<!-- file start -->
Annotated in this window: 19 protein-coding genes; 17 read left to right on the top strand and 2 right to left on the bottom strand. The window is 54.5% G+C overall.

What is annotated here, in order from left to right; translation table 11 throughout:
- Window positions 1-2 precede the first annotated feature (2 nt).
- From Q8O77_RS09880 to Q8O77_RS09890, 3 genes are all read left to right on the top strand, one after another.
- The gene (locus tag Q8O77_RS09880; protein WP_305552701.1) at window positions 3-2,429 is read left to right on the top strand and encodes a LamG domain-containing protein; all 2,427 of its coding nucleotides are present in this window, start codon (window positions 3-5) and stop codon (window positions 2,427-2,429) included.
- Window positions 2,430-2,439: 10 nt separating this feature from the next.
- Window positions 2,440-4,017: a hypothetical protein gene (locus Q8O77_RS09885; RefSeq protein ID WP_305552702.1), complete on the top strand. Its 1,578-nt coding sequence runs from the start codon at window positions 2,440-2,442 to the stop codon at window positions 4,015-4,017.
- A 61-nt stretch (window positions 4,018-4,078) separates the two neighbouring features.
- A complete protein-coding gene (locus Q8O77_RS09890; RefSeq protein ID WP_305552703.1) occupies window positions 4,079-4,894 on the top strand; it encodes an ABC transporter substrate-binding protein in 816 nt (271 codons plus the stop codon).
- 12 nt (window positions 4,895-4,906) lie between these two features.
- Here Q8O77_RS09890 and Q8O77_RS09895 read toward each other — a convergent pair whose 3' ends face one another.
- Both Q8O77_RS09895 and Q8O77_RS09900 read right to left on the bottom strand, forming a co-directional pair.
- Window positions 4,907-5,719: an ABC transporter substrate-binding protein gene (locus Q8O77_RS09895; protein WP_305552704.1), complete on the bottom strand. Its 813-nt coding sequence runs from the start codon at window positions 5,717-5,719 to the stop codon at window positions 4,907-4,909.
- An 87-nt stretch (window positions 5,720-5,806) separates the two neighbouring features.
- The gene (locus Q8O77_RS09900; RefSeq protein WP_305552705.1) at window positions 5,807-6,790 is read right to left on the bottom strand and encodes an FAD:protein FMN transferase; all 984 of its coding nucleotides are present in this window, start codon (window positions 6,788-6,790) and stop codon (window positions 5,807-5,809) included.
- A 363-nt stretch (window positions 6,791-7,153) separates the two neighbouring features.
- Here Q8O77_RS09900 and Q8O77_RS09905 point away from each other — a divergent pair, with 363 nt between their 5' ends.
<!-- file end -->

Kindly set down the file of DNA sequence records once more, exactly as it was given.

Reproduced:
Annotated in this window: 19 protein-coding genes; 17 read left to right on the top strand and 2 right to left on the bottom strand. The window is 54.5% G+C overall.

What is annotated here, in order from left to right; translation table 11 throughout:
- Window positions 1-2 precede the first annotated feature (2 nt).
- From Q8O77_RS09880 to Q8O77_RS09890, 3 genes are all read left to right on the top strand, one after another.
- The gene (locus tag Q8O77_RS09880; protein WP_305552701.1) at window positions 3-2,429 is read left to right on the top strand and encodes a LamG domain-containing protein; all 2,427 of its coding nucleotides are present in this window, start codon (window positions 3-5) and stop codon (window positions 2,427-2,429) included.
- Window positions 2,430-2,439: 10 nt separating this feature from the next.
- Window positions 2,440-4,017: a hypothetical protein gene (locus Q8O77_RS09885; RefSeq protein ID WP_305552702.1), complete on the top strand. Its 1,578-nt coding sequence runs from the start codon at window positions 2,440-2,442 to the stop codon at window positions 4,015-4,017.
- A 61-nt stretch (window positions 4,018-4,078) separates the two neighbouring features.
- A complete protein-coding gene (locus Q8O77_RS09890; RefSeq protein ID WP_305552703.1) occupies window positions 4,079-4,894 on the top strand; it encodes an ABC transporter substrate-binding protein in 816 nt (271 codons plus the stop codon).
- 12 nt (window positions 4,895-4,906) lie between these two features.
- Here Q8O77_RS09890 and Q8O77_RS09895 read toward each other — a convergent pair whose 3' ends face one another.
- Both Q8O77_RS09895 and Q8O77_RS09900 read right to left on the bottom strand, forming a co-directional pair.
- Window positions 4,907-5,719: an ABC transporter substrate-binding protein gene (locus Q8O77_RS09895; protein WP_305552704.1), complete on the bottom strand. Its 813-nt coding sequence runs from the start codon at window positions 5,717-5,719 to the stop codon at window positions 4,907-4,909.
- An 87-nt stretch (window positions 5,720-5,806) separates the two neighbouring features.
- The gene (locus Q8O77_RS09900; RefSeq protein WP_305552705.1) at window positions 5,807-6,790 is read right to left on the bottom strand and encodes an FAD:protein FMN transferase; all 984 of its coding nucleotides are present in this window, start codon (window positions 6,788-6,790) and stop codon (window positions 5,807-5,809) included.
- A 363-nt stretch (window positions 6,791-7,153) separates the two neighbouring features.
- Here Q8O77_RS09900 and Q8O77_RS09905 point away from each other — a divergent pair, with 363 nt between their 5' ends.